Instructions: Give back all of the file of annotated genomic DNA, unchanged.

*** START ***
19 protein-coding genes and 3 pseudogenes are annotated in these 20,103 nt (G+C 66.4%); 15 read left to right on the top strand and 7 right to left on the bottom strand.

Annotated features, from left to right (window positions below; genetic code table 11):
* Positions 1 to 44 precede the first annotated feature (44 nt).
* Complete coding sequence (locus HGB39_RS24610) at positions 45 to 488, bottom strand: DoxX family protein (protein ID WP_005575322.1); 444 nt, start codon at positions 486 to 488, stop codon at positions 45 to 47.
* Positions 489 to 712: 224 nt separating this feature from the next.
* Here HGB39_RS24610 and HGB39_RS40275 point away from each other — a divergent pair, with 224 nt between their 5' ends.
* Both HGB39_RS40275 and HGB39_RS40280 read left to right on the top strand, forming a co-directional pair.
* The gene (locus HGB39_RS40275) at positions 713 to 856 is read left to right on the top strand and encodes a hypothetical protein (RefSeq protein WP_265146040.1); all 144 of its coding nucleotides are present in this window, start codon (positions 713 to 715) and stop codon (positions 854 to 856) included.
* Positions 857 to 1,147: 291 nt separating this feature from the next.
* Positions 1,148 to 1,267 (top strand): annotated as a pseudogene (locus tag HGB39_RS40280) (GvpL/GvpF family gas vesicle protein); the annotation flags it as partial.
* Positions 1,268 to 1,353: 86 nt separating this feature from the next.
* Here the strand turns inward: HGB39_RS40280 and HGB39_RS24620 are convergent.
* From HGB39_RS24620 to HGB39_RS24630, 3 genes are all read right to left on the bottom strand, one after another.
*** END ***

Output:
19 protein-coding genes and 3 pseudogenes are annotated in these 20,103 nt (G+C 66.4%); 15 read left to right on the top strand and 7 right to left on the bottom strand.

Annotated features, from left to right (window positions below; genetic code table 11):
* Positions 1 to 44 precede the first annotated feature (44 nt).
* Complete coding sequence (locus HGB39_RS24610) at positions 45 to 488, bottom strand: DoxX family protein (protein ID WP_005575322.1); 444 nt, start codon at positions 486 to 488, stop codon at positions 45 to 47.
* Positions 489 to 712: 224 nt separating this feature from the next.
* Here HGB39_RS24610 and HGB39_RS40275 point away from each other — a divergent pair, with 224 nt between their 5' ends.
* Both HGB39_RS40275 and HGB39_RS40280 read left to right on the top strand, forming a co-directional pair.
* The gene (locus HGB39_RS40275) at positions 713 to 856 is read left to right on the top strand and encodes a hypothetical protein (RefSeq protein WP_265146040.1); all 144 of its coding nucleotides are present in this window, start codon (positions 713 to 715) and stop codon (positions 854 to 856) included.
* Positions 857 to 1,147: 291 nt separating this feature from the next.
* Positions 1,148 to 1,267 (top strand): annotated as a pseudogene (locus tag HGB39_RS40280) (GvpL/GvpF family gas vesicle protein); the annotation flags it as partial.
* Positions 1,268 to 1,353: 86 nt separating this feature from the next.
* Here the strand turns inward: HGB39_RS40280 and HGB39_RS24620 are convergent.
* From HGB39_RS24620 to HGB39_RS24630, 3 genes are all read right to left on the bottom strand, one after another.